This leads me to a more specific issue. There has been some significant research done on the connection between the mind and the body in relation to various disorders and conditions – the most common and widely known being stress. In other words, human emotions and the physical response to them.

Complementary therapies tend to accept the emotional and its accumulating affect on certain conditions more so than the mainstream medical establishment. Some believe that a number of conditions may even be directly related to the emotional state of the individual, or due to certain traumatic events in the patients’ lives. The challenge to the therapist is to treat the emotional as well as the physical. In my own experience, clients have wanted to express specific emotional issues in their lives. This is sometimes easier to do with someone with an objective viewpoint, such as an “alternative healer”, rather than with a friend or family member, and can therefore be therapeutic for the client.

The danger is in treating the emotional to a degree that is beyond your scope of practice. Or, to believe that a problem rests purely in the emotional; i.e., the only reason there is no improvement is that the person is not willing to ” let go” , is “blocking” or does not have enough faith in the treatment. This, I believe, can be a way to explain something medical that the therapist does not fully understand. Therein lies the danger. The job of the therapist is not to diagnose but to treat according to a physician’s assessment; to complement their decisions.

In conclusion, it is important for a complementary therapist or practitioner to understand our limitations. We are taught only a limited amount of knowledge. What we learn may give new insight into a condition, and give credence to something that may not have been previously believed to be a treatable or workable method to recovery. ( Or not.) These insights may not be an accepted standard of mainstream medical knowledge, but may be just as valid a form of treatment. Yet, in order to be accepted by the general public, it is also necessary to complement homeopathic, naturopathic, and holistic research and therapy with alopathic research and practice.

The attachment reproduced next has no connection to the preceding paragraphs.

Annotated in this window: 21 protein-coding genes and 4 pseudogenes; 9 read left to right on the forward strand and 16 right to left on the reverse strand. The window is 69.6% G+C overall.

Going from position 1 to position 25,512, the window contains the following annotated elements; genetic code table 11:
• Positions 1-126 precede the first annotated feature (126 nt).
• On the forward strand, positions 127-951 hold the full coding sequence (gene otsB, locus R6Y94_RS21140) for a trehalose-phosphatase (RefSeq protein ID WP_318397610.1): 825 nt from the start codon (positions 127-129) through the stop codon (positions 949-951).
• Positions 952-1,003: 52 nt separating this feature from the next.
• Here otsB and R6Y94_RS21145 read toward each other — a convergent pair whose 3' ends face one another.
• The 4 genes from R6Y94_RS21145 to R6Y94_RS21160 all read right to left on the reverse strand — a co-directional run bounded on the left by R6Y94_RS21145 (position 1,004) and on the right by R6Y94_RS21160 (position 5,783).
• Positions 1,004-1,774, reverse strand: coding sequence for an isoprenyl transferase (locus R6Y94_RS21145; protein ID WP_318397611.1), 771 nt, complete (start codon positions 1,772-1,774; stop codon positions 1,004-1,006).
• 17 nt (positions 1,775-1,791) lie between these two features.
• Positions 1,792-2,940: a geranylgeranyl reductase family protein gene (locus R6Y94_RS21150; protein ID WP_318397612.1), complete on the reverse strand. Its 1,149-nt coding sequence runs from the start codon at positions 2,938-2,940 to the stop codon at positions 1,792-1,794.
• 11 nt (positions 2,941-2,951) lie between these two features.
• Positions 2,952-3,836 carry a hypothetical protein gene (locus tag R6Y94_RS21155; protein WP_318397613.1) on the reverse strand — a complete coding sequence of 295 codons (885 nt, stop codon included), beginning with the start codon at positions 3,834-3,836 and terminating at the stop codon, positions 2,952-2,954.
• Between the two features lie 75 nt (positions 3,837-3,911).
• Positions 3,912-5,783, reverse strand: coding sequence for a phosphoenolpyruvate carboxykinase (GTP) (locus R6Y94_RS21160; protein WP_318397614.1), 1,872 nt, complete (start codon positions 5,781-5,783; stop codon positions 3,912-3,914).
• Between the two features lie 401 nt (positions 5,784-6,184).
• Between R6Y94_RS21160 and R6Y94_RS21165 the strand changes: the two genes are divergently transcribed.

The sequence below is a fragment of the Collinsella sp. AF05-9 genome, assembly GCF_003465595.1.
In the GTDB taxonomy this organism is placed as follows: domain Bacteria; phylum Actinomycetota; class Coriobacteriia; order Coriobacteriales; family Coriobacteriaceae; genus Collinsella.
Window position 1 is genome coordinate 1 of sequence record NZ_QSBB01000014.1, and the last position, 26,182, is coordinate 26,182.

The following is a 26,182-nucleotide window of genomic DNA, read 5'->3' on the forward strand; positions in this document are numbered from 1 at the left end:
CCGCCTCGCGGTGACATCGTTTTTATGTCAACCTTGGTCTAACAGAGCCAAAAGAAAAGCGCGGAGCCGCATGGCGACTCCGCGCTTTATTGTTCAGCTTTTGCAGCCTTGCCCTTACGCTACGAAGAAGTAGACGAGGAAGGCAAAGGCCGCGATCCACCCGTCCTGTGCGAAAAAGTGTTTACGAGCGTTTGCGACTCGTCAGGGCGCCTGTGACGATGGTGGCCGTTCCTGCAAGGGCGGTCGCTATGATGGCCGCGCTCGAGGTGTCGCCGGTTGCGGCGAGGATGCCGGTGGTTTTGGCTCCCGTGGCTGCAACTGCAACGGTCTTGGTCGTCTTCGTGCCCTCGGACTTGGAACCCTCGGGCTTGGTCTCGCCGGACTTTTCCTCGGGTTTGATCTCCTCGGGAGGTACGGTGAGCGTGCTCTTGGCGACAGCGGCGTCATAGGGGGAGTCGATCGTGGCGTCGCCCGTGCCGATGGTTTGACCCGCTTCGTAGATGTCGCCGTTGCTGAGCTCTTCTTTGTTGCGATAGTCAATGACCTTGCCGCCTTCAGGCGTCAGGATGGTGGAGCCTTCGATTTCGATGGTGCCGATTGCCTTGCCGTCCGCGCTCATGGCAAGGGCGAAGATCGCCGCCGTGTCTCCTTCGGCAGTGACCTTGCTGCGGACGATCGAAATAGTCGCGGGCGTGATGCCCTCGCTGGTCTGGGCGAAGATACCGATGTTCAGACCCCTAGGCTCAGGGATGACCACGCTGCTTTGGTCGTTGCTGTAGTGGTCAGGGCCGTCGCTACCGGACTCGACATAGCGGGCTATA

The consumer should consider these things. Documentation attesting to the education, experience, and type of practice of the therapist should be made available to the patient. Also, one treatment or therapist may not hold all the answers to regaining good health. Each individual is different and may require different forms of treatment. Unfortunately, governments and insurance companies seem to set the standard for what is considered “valid” forms of treatment.

On the other hand, in order to practice in North America and to be accepted on a wide scale, these standards must be embraced. The truth of the matter is that alternative treatment must truly be complementary, and not an alternative to mainstream medicine at all, but each as a specialty and a complement to each other.

Kevin Hilditch is a Certified Shiatsu Practitioner and a big fan of Ray Deonandan’s hair.

 

Share